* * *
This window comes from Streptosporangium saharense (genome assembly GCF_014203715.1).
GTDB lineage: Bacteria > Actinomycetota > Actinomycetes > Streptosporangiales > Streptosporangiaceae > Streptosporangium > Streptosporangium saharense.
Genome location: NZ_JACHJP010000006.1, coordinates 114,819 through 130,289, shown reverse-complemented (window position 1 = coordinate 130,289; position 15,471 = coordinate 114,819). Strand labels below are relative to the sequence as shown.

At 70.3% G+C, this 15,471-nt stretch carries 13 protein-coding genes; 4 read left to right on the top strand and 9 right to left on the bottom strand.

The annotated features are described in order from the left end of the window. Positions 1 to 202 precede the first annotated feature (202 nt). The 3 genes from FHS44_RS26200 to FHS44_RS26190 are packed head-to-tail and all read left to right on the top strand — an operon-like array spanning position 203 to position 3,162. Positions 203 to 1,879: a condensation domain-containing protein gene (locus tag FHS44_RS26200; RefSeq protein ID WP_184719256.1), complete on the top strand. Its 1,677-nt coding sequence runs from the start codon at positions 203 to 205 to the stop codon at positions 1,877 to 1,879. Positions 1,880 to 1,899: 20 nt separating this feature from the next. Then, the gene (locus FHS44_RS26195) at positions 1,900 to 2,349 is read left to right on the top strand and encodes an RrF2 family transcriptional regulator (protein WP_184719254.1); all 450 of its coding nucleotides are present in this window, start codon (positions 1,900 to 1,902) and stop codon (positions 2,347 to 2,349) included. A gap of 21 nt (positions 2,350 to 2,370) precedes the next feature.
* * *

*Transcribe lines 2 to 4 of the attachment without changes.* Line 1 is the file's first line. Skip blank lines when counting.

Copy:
GTDB lineage: Bacteria > Actinomycetota > Actinomycetes > Streptosporangiales > Streptosporangiaceae > Streptosporangium > Streptosporangium saharense.
Genome location: NZ_JACHJP010000006.1, coordinates 114,819 through 130,289, shown reverse-complemented (window position 1 = coordinate 130,289; position 15,471 = coordinate 114,819). Strand labels below are relative to the sequence as shown.

At 70.3% G+C, this 15,471-nt stretch carries 13 protein-coding genes; 4 read left to right on the top strand and 9 right to left on the bottom strand.